Previous parts of this article explored MacsBug, Apple's free low-level debugger. First, we covered installing MacsBug and using it to recover from application crashes - we also established MacsBug as possibly the least friendly software you'll ever encounter on a Macintosh. Next, we discussed common MacsBug commands that reveal detailed information about your Mac, applications, and memory, and how to make logs of problems you encounter. Although MacsBug isn't for the faint of heart, it can be useful even for people who don't program for a living.
Now that you're familiar with MacsBug, you can put your knowledge to good use for automatically restarting crashed servers.
Poor Man's Server Restart -- You may have noticed the StdLog command discussed in the second part of this article contains output from several other MacsBug commands. That's because StdLog is actually a MacsBug macro, or a sequence of other commands separated by semicolons. You can use the help command to see what commands are in a macro: type "help stdlog" to see the full expansion of the StdLog macro.
Generally, non-programmers don't need to define macros. However, MacsBug has two reserved macro names - FirstTime and EveryTime - that can be useful for people running unattended servers. If they exist, the FirstTime macro is executed when MacsBug is loaded at startup, and the EveryTime macro is executed every other time MacsBug is invoked, whether by the user or as the result of a system error. Here are some common strategies for defining these macros:
- Simple restart:
- Smarter restart:
The first example tells MacsBug to resume execution when it's invoked at system startup, then has MacsBug restart the machine in the event of a system error. The second example is identical, except that it turns off user breaks in the FirstTime macro (see the DX command, in part two of this article), and tries to make a standard log and restart the machine in the event of a system error - that way there's a record that the machine is having problems. Note that commands are separated by semicolons.
You can use the RB command instead of RS in these macros, if you like. Be sure the last command in the FirstTime macro is G, or the Mac will never continue starting up. Also, don't end the EveryTime macro with G, or you'll never be able to get into MacsBug.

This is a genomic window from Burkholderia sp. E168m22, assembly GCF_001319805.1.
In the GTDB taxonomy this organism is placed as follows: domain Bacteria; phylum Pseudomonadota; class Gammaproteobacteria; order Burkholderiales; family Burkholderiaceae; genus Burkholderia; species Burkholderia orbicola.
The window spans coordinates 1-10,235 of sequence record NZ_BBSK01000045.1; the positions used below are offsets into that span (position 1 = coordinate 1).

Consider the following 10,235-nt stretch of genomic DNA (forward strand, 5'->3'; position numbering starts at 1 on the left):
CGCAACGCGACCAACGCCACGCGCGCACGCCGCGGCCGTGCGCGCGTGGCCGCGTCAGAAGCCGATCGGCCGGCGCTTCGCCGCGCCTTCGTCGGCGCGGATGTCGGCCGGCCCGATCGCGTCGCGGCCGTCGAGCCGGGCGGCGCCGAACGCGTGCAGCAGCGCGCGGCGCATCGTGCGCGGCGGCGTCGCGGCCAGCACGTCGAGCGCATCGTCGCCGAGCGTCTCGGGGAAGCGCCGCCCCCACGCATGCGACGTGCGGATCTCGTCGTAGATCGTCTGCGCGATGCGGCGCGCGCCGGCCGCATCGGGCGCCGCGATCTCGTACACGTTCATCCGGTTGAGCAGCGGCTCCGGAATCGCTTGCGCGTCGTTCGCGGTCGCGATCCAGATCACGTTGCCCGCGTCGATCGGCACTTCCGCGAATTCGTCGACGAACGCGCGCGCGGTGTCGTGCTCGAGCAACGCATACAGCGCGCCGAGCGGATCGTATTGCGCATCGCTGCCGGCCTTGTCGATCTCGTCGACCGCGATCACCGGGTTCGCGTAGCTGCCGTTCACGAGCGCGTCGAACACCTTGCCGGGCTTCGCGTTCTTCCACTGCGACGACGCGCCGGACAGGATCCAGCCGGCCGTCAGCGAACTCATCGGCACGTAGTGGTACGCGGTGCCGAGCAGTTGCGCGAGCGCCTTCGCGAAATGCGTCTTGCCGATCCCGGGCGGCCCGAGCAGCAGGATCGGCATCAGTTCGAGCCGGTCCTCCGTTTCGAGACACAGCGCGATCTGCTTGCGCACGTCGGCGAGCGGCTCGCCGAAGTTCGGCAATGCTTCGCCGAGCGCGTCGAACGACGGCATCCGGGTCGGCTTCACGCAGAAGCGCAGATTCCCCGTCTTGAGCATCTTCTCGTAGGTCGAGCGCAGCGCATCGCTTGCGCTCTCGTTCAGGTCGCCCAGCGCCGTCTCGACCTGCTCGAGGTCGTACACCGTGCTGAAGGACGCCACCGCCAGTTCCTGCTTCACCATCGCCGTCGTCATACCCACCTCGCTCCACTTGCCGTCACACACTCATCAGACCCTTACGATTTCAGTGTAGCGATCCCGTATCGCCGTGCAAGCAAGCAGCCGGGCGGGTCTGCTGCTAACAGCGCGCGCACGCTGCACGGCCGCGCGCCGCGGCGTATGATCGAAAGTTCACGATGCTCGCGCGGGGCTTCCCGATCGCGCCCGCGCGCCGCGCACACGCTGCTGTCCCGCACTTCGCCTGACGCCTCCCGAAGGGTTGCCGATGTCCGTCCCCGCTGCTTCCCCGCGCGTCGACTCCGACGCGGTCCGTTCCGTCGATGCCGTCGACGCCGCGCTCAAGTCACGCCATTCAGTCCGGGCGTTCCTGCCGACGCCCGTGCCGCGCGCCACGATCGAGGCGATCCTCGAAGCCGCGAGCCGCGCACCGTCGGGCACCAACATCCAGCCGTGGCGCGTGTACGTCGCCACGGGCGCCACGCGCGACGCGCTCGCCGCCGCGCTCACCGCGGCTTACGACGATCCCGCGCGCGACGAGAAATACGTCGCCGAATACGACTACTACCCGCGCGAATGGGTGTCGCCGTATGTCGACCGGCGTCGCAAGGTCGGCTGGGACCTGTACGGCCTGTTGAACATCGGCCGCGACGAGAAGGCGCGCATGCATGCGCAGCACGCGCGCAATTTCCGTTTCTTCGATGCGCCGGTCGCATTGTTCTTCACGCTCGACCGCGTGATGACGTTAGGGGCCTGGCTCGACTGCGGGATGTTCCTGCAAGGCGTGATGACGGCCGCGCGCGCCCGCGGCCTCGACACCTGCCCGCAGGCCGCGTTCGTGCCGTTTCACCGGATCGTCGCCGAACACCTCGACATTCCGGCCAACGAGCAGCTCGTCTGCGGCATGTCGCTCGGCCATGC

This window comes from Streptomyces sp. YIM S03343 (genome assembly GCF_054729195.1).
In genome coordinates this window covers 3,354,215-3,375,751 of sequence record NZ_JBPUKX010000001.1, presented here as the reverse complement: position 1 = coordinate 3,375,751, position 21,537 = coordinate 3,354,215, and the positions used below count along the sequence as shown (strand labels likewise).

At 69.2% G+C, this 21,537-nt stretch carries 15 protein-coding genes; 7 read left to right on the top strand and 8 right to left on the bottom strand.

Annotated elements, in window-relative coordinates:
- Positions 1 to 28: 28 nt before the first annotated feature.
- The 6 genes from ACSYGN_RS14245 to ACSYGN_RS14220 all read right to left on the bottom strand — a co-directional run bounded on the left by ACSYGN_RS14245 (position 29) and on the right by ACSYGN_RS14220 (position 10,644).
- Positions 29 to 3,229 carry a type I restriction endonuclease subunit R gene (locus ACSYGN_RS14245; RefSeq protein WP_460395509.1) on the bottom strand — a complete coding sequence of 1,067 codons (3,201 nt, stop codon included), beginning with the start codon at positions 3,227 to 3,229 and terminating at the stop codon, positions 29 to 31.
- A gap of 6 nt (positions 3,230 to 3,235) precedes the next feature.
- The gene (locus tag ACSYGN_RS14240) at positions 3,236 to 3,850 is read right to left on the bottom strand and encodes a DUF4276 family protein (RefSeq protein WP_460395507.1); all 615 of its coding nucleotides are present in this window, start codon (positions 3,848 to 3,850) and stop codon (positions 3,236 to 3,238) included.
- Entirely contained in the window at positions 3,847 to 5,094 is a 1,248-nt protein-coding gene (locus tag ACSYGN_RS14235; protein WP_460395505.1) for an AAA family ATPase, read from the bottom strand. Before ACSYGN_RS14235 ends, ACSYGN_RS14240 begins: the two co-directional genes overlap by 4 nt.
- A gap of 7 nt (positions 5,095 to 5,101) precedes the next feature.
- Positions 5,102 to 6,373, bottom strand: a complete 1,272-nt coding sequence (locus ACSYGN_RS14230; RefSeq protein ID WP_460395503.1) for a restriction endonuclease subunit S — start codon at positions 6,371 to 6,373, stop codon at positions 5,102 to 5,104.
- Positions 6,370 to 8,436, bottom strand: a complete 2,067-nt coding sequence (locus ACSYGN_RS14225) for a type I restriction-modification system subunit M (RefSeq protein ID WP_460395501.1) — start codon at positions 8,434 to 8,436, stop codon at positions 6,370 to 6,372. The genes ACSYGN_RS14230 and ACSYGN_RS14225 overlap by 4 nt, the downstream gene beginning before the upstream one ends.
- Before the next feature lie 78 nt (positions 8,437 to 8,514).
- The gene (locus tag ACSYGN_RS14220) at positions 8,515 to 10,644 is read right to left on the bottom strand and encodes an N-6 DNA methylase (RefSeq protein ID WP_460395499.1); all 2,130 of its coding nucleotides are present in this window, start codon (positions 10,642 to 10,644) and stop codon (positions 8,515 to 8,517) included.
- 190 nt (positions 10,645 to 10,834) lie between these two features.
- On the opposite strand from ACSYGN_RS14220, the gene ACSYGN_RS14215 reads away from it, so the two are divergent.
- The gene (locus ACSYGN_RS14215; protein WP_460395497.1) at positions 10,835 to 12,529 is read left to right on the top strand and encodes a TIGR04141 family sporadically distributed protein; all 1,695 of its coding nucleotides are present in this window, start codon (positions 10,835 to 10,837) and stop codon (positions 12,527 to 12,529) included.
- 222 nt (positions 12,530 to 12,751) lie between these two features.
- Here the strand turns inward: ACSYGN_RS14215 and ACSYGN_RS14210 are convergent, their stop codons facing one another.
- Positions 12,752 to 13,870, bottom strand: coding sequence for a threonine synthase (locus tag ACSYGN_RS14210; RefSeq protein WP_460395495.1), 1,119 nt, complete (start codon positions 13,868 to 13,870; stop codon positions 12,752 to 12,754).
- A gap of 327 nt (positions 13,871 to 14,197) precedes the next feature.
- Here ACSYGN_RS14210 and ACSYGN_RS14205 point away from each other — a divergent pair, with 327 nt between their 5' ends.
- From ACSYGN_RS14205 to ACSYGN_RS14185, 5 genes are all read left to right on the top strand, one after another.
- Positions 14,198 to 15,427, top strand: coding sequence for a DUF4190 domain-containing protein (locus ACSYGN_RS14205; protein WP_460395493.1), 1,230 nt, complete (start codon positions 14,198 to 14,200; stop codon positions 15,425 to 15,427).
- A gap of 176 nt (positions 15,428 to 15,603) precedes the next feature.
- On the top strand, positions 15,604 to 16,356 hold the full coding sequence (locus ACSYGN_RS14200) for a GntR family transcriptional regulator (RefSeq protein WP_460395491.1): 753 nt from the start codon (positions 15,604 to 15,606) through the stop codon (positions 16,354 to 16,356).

The FirstTime and EveryTime macros must be defined as permanent macros before you can use them to restart a machine. To do this, you use a resource editor like Apple's free ResEdit to define the macros and store them in a file.
Although I can't give complete instructions about using ResEdit in this article, here are the steps for creating these macros:
Make a copy of MacsBug. (You can throw it away later.)
Using ResEdit, create a new, empty file, naming it clearly. (Mine is called "MacsBug Cheapo Restart".)
Leaving your new file open, use ResEdit to open the copy of MacsBug. Find and open the TMPL resources, select the mxbm resource (it should be the first one listed), then choose Copy from the Edit menu.
Paste the mxbm template into your empty file, then close the copy of MacsBug. The only file ResEdit should have open now is your new file.
Choose Create New Resource from the Resource menu. You can either type mxbm (all lowercase) or select mxbm from the scrolling list, then click OK. ResEdit creates the new resource and immediately opens it for editing.
Click the resource entry, 1) *****, then choose Insert New Field(s) from the Resource menu.
In the Macro name box, type FirstTime. In the Expansion box, type your FirstTime macro. (You can just type the letter G for now - you can always edit this later with ResEdit.)
Click the second entry, 2) *****, and choose Insert New Field(s) from the Resource menu.
In the Macro name box, type EveryTime. In the Expansion box, type your EveryTime macro. (Again, you can just type RS for now, and change it later if you like.)
Choose Save from the File menu, and quit ResEdit.
Move the file to the MacsBug Preferences folder inside your System Folder's Preferences folder. It will probably be the only file in that folder.
You're done! The macros will start working when you restart the machine. If you want to disable them, move the file out of the MacsBug Preferences folder and restart.
Beyond Merely Geeky -- I still won't pretend that using MacsBug is for everyone. However, I hope you can see that its utility isn't limited to code-heads who drink too many carbonated beverages. Knowing the basics of using MacsBug can help you understand and troubleshoot software problems, which in turn makes your Mac more stable and using you Mac more productive. In the end, that's what everyone wants.